Within months of the 2018 elections of the provincial and municipal/regional governments in Ontario, the provincial government was announcing cuts to local public health programs and services and plans to reduce the number of local public health units. I brought a motion to Council in June 2019 to call on the province to delay changes to funding and to leave the number of local public health units unchanged.
In the wake of the pandemic, the value of our local public health units is indisputable. It is local medical officers of health and their teams who provided advice to the provincial government and to the general public; it is the actions and decisions of local medical officers of health and their teams that kept so many in our community safe and healthy; and it is – in large part – due to the actions and decisions of our local medical officers of health and their teams that so many vaccinations have been administered.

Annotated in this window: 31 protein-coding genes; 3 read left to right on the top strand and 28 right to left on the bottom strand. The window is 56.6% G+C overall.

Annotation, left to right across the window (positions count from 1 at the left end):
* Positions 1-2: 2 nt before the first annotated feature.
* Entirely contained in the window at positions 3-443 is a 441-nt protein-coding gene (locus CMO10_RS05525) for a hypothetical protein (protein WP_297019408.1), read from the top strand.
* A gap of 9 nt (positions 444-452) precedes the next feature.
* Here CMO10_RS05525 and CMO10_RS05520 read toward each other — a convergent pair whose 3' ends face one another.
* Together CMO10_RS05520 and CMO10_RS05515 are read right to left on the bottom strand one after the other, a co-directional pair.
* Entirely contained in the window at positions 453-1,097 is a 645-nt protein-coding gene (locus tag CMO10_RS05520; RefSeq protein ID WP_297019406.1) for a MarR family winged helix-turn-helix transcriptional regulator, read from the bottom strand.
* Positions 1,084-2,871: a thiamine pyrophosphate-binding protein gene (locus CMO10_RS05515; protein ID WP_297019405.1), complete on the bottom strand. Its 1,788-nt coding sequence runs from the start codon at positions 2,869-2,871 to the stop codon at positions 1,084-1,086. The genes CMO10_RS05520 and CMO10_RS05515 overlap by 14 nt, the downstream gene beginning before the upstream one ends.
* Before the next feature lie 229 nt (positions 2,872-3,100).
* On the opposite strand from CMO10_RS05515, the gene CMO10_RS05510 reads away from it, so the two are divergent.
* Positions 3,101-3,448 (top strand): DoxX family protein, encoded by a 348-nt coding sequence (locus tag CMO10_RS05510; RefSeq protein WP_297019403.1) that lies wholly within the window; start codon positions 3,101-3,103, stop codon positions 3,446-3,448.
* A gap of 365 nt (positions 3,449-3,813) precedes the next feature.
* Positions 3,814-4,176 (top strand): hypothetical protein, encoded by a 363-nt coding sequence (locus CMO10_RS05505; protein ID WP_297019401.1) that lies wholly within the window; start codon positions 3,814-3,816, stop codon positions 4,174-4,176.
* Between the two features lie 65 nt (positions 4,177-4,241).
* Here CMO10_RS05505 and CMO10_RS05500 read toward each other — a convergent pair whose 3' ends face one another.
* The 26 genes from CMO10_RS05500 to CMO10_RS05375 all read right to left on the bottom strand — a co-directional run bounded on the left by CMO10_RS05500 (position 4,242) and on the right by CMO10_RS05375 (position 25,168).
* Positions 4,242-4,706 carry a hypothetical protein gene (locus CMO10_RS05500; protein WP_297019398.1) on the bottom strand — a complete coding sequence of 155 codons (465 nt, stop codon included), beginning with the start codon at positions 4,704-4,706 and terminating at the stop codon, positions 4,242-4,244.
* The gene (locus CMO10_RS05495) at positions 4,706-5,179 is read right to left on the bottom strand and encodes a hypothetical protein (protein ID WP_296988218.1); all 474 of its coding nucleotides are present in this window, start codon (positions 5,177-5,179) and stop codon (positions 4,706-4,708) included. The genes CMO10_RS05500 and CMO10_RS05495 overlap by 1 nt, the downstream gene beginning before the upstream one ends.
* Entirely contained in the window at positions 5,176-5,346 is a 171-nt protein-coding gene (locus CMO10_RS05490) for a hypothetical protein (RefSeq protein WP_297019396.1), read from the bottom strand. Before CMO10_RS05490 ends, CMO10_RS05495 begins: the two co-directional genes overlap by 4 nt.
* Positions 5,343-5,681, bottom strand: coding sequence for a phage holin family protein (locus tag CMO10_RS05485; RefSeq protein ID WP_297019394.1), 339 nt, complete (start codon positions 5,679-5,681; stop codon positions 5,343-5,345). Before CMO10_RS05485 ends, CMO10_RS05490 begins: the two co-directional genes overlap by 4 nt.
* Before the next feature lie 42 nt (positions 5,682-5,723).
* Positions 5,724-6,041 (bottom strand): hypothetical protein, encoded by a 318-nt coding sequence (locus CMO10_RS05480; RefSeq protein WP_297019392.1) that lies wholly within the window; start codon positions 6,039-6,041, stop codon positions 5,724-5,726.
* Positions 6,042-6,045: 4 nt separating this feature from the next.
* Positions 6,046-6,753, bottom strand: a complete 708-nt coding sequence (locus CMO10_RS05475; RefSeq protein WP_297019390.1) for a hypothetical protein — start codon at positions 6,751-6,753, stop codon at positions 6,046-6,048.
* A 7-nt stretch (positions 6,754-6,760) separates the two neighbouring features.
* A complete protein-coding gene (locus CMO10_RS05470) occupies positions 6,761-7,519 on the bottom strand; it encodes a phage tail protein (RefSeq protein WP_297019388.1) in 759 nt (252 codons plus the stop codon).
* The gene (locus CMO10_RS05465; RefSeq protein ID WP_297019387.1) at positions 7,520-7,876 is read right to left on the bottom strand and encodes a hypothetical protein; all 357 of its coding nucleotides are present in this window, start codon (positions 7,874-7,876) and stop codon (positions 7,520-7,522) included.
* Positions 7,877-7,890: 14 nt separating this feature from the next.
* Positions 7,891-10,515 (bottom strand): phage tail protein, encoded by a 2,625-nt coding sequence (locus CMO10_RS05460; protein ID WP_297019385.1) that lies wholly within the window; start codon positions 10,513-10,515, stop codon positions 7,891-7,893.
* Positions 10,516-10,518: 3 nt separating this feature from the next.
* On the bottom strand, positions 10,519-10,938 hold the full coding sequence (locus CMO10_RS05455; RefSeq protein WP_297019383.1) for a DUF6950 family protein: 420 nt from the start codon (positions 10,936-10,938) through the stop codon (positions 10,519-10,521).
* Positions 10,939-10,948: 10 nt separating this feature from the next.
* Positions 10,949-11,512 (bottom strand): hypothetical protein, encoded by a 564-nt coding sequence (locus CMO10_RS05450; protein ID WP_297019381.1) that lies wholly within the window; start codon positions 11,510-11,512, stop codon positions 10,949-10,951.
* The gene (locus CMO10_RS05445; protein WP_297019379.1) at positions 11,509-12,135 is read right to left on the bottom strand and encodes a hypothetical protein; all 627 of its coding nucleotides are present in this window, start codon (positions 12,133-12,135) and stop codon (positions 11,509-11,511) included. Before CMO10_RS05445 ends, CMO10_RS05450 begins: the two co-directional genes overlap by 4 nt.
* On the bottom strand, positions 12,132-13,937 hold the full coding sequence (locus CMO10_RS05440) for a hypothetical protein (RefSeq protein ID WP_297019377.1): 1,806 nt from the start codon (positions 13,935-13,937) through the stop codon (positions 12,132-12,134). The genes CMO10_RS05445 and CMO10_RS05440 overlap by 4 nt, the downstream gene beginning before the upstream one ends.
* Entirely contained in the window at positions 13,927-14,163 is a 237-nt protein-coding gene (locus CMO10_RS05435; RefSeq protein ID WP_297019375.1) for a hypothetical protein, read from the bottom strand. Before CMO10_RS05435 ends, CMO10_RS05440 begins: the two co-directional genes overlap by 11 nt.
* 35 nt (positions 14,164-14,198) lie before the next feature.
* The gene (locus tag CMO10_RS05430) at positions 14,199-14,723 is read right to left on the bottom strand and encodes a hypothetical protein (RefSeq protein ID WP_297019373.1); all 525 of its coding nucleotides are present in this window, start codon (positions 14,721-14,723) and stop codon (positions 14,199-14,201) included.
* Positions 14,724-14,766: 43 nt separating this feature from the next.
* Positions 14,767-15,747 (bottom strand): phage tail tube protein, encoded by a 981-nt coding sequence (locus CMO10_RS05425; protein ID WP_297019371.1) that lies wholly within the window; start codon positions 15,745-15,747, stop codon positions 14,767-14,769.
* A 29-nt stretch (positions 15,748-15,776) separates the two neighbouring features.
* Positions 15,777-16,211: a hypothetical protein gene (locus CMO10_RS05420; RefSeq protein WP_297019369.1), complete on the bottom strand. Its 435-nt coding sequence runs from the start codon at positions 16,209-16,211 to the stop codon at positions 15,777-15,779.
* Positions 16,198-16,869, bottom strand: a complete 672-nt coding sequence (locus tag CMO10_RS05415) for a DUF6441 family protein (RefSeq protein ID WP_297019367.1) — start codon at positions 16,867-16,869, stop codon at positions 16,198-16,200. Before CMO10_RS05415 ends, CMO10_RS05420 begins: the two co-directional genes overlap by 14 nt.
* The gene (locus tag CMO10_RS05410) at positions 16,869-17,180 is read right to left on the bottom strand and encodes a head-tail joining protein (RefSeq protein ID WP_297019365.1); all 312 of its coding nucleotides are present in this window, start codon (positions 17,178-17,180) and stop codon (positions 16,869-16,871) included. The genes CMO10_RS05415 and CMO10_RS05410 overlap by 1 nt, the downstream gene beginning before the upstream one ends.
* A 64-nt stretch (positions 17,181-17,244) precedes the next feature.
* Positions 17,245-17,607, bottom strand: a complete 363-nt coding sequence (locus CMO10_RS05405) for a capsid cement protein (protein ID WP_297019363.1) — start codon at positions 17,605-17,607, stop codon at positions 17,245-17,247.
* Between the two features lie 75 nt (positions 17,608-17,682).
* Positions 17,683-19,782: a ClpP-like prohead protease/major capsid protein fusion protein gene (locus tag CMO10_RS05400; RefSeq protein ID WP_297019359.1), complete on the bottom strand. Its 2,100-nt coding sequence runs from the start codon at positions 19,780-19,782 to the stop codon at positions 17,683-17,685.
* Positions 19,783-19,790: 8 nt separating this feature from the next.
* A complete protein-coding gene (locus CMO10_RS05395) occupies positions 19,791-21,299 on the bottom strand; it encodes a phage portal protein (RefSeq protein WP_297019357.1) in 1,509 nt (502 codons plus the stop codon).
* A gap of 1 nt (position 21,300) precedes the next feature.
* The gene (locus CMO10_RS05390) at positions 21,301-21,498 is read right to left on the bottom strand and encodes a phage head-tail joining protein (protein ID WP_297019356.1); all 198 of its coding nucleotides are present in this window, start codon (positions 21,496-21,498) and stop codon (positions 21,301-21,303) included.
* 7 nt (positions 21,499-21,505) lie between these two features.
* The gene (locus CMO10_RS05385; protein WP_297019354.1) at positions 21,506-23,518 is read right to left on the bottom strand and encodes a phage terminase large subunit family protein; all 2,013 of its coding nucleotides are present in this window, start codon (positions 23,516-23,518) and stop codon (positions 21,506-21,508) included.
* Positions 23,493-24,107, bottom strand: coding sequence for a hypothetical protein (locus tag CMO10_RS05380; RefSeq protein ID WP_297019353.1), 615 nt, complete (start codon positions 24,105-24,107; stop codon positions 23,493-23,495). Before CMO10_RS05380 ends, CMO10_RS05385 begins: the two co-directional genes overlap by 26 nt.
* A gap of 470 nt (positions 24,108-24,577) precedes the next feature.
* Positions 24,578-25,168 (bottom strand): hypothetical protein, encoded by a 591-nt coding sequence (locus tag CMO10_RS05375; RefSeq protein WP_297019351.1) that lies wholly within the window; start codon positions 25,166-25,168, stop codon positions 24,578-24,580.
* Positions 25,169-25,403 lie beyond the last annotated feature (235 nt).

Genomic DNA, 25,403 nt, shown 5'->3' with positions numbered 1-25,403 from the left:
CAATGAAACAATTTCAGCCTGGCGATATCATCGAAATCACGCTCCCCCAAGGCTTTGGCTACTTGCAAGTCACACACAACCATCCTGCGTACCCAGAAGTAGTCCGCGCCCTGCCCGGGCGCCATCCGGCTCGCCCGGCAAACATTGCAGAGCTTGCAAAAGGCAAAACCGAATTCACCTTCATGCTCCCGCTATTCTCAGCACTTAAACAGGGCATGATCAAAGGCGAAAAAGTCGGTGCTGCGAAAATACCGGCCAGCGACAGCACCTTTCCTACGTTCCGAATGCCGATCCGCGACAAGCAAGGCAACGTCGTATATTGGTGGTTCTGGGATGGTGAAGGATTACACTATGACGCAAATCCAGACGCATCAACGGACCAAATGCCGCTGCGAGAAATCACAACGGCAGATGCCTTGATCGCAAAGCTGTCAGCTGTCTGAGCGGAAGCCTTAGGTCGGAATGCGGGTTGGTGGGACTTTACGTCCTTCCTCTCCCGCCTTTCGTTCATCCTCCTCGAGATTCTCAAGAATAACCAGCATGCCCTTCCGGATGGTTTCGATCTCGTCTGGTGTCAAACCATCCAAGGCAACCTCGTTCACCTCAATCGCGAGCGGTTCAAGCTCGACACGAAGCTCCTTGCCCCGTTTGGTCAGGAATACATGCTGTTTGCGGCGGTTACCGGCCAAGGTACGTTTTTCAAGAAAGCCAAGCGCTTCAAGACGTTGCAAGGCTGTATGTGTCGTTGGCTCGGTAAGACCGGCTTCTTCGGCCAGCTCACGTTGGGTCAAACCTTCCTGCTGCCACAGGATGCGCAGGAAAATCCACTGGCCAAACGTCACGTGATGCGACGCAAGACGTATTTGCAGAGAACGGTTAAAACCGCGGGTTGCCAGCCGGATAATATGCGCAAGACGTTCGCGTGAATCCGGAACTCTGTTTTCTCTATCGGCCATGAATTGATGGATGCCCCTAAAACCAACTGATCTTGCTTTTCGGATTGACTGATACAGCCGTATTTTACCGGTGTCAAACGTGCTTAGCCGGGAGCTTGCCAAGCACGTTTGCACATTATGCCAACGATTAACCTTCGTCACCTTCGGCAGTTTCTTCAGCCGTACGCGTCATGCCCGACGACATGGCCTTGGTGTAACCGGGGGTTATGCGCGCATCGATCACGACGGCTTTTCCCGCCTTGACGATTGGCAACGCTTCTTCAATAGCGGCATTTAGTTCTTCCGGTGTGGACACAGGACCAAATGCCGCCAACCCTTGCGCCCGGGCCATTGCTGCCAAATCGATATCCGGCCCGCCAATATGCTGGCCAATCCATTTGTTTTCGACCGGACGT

To respond to the pandemic, local public health units have had to divert an average of 78% of all available resources to the COVID-19 response, which has resulted in an increase in the use of substances and mental health needs, as well as the widening of health inequities.
It is imperative that local public health units be protected and that they are funded appropriately. Whilst this is – by and large – the responsibility of the provincial government, I am committed to continuing to advocate for appropriate levels of investment in Niagara’s public health capacity.